-‘’Para navidad, fuimos de mi abuelo’’ (On Christmas, we visited my grandpa)

-‘’Se crearán 900 [novecientas] escuelas para el año que viene’’ (900 schools will be created for the next year)

-‘’Mis amigos vienen para mi cumpleaños’’ (My friends are coming for my birthday)

Okay people, I think these are the most important ones, there may be a couple not so relevant that are missing, but I may talk about them in other post, the most important ones are here… I hope it helped because I noticed there are many people that struggle with these two prepositions that clearly are sons of a huge and naughty bitch.

‘ntill the next post, greetings qts! Hasta la próximaaaaaaaaaaaaaa

Promises (Smut)

MASTERLIST

Request: Can you do a smut where Shawns on tour and him and his girlfriend traditionally have post-concert sex but she hasn’t been with him for the last few concerts so she surprises him after a concert and they have rough/passionate sex in the dressing room

Word count: 2,825

Promises (Smut) 

“Hey Geoff, it’s y/n” I said, after pressing on Geoff’s number on my phone.

“Hey, did you land already?”

“Yes, I’m on my way to the venue now, I’ll take a couple hours though”

“It’s fine, you’ll surprise Shawn after the concert” Geoff told me, which made me smile widely.

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4

There is a sacred bond between those who watch volleyball together…

12x10 Coda...

Castiel sat in the kitchen at the Bunker and stared at the wall.   

It was the middle of the night. 

He could hear spiders at the threshold, the low tone of the Bunker’s demon warding, the cycling of the refrigerator as it cooled beer (and, for some reason, a tonne of pickle jars Sam had recently purchased). He could sense the cold rain of a storm yet four miles off, and the flutter of Dean’s pulse at his throat as he lay sleeping. 

Cas tried, as so often, to turn his thoughts away from contemplation of that particular somnolent soul, breathing in its case of bone. He did not want to be intrusive.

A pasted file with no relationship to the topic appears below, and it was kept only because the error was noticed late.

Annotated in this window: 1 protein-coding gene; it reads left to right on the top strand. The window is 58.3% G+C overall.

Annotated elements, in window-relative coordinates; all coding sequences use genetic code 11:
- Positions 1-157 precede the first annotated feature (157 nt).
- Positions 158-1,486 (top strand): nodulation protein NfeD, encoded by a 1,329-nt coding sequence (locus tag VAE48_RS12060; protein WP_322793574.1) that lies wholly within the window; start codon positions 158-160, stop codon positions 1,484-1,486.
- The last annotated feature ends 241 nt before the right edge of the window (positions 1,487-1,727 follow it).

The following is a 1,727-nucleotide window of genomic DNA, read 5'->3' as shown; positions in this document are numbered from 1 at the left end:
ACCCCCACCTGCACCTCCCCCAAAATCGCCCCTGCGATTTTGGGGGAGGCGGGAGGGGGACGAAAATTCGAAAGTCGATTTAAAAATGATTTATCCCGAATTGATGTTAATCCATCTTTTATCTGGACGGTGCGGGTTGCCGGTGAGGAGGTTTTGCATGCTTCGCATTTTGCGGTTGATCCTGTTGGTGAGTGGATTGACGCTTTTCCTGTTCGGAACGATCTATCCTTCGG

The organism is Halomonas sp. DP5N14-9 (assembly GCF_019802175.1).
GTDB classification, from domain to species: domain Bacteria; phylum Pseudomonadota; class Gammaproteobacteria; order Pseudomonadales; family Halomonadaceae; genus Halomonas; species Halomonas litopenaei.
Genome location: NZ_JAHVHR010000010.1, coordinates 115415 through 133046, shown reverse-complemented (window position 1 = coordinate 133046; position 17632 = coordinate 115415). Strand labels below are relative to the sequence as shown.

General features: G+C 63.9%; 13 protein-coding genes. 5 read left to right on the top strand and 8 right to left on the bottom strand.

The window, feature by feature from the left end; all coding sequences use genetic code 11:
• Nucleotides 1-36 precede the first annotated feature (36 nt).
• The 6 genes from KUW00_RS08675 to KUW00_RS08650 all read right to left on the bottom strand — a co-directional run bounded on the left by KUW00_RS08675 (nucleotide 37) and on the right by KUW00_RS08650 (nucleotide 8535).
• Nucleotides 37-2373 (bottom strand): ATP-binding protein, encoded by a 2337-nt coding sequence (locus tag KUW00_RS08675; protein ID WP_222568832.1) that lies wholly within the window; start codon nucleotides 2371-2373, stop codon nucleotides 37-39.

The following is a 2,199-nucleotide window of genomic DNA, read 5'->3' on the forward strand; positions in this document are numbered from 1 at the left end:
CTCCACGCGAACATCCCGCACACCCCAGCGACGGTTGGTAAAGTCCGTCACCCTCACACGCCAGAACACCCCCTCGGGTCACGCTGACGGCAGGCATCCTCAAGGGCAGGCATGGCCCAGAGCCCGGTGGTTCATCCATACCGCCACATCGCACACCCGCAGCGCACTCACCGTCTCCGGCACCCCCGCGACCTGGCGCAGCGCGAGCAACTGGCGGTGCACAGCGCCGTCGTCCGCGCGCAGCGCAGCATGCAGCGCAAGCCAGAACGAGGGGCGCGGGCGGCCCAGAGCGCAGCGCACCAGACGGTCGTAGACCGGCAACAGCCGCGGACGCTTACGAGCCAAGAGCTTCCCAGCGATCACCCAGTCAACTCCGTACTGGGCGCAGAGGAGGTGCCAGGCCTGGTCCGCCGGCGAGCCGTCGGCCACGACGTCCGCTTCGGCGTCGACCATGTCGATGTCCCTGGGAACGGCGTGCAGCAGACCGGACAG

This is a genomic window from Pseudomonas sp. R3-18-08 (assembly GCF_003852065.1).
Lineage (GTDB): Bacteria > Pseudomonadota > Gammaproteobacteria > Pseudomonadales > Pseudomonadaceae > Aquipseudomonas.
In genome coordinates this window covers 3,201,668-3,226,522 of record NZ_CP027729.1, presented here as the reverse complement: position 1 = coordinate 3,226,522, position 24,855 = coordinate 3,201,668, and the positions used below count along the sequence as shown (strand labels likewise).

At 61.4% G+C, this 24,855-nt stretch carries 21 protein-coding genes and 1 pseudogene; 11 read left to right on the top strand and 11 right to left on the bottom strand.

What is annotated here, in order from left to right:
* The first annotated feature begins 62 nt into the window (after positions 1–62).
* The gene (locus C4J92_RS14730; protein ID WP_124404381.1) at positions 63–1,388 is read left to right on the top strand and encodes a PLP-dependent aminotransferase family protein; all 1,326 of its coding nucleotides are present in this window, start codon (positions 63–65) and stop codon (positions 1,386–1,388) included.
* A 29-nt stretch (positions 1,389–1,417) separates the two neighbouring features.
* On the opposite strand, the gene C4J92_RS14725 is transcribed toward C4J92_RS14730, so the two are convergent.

He tuned in and out of the chatter on angel radio. News of Ishim’s crime was causing shock-waves in Heaven. Here and there, he heard his own name uttered in the same breath, and he flushed across all four of his seraphic faces.

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anonymous asked:

Jimon "Are you flirting with me?”

The thing is, Jace is a perceptive person. Had to be in his line of work and all his of his training demanded it: know your enemy, know your surroundings, be ready for any scenario.

So, yeah. Considering the amount of times this skill has saved his and that of the people under his charge, he’d say he’s quite perceptive. Which is why is the whole Simon situation disturbed him so much.

At first it’d seemed pretty normal. Simon was hanging around the Institute every other day, looming over them and asking all sorts of pointless questions. In other words, pretty standard Simon Behavior. At the time Jace just assumed it had something to do with Clary.

And it’s Simon, so to say he was acting weird was like stating the obvious, but this was a brand new kind of strange. For example, one morning he and Clary were sparring and Jace knocked the feet from under her. Simon literally clapped and cheered. 

It was two weeks before he realized Simon was standing around him even when she wasn’t there.

“So, uh,” Simon had said, leaning over the table a crooked smile on his face. “What does this thing do?”

Jace frowned at him, looking up from the blueprints he’d been analyzing. “That’s a knife. It cuts people?”

Simon threw him honest-to-god finger guns. “Right. Savage.”

Jace nodded at him, impatient, and got back to work.

“And, uh… Do you like using knives?”